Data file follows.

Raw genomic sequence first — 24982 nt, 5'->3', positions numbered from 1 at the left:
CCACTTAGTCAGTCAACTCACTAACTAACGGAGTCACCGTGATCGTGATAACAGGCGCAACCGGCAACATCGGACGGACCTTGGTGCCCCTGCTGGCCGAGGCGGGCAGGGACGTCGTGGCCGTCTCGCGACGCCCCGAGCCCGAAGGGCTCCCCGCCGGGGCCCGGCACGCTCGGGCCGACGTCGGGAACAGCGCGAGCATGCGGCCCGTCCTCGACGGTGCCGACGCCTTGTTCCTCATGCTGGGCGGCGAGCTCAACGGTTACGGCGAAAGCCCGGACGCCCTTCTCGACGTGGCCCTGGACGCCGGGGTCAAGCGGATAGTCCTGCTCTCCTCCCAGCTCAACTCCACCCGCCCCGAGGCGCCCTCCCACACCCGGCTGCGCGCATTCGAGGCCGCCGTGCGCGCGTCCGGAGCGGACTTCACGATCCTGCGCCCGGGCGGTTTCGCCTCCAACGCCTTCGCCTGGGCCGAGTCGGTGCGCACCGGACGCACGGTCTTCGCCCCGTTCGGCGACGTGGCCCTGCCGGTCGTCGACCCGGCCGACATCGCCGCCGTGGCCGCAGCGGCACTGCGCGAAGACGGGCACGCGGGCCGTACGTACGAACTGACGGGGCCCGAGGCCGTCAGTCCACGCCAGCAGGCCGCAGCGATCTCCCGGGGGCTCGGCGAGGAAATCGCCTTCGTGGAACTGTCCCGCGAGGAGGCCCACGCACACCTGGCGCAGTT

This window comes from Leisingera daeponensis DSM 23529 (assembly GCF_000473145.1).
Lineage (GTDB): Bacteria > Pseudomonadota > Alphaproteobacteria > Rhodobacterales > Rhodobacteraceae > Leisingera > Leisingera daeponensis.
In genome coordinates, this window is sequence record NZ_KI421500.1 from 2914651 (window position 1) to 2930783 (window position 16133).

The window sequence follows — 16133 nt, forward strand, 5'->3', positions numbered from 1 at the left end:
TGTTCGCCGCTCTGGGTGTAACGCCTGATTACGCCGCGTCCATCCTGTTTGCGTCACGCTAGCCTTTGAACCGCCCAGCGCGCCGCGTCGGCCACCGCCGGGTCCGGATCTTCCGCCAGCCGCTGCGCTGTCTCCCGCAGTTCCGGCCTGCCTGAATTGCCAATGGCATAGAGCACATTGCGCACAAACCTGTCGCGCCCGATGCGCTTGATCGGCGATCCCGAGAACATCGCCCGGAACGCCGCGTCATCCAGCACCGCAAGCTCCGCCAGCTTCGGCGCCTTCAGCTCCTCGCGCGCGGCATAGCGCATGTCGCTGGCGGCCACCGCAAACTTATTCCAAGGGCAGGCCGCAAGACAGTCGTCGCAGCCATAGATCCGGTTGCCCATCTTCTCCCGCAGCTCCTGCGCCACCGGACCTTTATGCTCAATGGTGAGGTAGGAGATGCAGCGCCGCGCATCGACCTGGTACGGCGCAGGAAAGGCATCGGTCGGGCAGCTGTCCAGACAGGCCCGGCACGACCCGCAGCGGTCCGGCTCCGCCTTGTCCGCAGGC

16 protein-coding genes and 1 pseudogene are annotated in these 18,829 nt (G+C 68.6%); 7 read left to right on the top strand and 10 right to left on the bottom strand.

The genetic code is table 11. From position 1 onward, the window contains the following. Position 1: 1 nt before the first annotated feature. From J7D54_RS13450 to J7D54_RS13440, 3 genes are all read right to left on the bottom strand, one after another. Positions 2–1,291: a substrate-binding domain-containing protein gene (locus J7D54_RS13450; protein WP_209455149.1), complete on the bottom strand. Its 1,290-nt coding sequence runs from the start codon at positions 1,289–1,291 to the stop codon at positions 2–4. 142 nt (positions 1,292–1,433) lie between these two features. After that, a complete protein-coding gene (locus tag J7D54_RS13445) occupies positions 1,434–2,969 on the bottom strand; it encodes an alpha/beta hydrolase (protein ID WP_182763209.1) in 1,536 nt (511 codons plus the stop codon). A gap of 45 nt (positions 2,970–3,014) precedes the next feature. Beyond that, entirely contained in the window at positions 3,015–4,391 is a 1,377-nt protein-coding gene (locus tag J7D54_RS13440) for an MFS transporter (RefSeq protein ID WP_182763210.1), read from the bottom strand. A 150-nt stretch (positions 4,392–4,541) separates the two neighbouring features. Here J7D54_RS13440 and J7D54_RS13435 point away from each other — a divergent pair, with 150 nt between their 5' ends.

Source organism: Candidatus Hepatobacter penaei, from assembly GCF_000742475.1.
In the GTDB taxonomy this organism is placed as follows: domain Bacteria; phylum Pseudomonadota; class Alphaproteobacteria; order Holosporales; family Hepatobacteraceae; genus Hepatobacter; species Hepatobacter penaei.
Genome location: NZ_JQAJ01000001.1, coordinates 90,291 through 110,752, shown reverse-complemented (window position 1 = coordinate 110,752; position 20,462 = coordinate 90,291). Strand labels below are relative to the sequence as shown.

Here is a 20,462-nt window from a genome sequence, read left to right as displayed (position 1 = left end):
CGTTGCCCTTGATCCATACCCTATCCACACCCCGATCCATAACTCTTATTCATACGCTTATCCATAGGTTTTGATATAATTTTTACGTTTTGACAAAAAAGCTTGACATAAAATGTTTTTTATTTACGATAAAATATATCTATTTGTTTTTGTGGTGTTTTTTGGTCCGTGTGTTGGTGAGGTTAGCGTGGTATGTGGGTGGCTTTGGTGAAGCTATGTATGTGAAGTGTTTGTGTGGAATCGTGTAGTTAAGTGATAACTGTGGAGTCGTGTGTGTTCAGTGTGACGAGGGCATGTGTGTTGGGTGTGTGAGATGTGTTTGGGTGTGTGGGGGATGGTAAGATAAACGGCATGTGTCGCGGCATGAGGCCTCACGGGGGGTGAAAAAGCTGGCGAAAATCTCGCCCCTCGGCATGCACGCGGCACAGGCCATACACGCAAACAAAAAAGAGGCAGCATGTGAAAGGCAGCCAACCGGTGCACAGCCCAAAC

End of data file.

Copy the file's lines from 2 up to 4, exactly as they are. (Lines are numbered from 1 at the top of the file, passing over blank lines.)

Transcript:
CCACTTAGTCAGTCAACTCACTAACTAACGGAGTCACCGTGATCGTGATAACAGGCGCAACCGGCAACATCGGACGGACCTTGGTGCCCCTGCTGGCCGAGGCGGGCAGGGACGTCGTGGCCGTCTCGCGACGCCCCGAGCCCGAAGGGCTCCCCGCCGGGGCCCGGCACGCTCGGGCCGACGTCGGGAACAGCGCGAGCATGCGGCCCGTCCTCGACGGTGCCGACGCCTTGTTCCTCATGCTGGGCGGCGAGCTCAACGGTTACGGCGAAAGCCCGGACGCCCTTCTCGACGTGGCCCTGGACGCCGGGGTCAAGCGGATAGTCCTGCTCTCCTCCCAGCTCAACTCCACCCGCCCCGAGGCGCCCTCCCACACCCGGCTGCGCGCATTCGAGGCCGCCGTGCGCGCGTCCGGAGCGGACTTCACGATCCTGCGCCCGGGCGGTTTCGCCTCCAACGCCTTCGCCTGGGCCGAGTCGGTGCGCACCGGACGCACGGTCTTCGCCCCGTTCGGCGACGTGGCCCTGCCGGTCGTCGACCCGGCCGACATCGCCGCCGTGGCCGCAGCGGCACTGCGCGAAGACGGGCACGCGGGCCGTACGTACGAACTGACGGGGCCCGAGGCCGTCAGTCCACGCCAGCAGGCCGCAGCGATCTCCCGGGGGCTCGGCGAGGAAATCGCCTTCGTGGAACTGTCCCGCGAGGAGGCCCACGCACACCTGGCGCAGTT

This window comes from Leisingera daeponensis DSM 23529 (assembly GCF_000473145.1).
Lineage (GTDB): Bacteria > Pseudomonadota > Alphaproteobacteria > Rhodobacterales > Rhodobacteraceae > Leisingera > Leisingera daeponensis.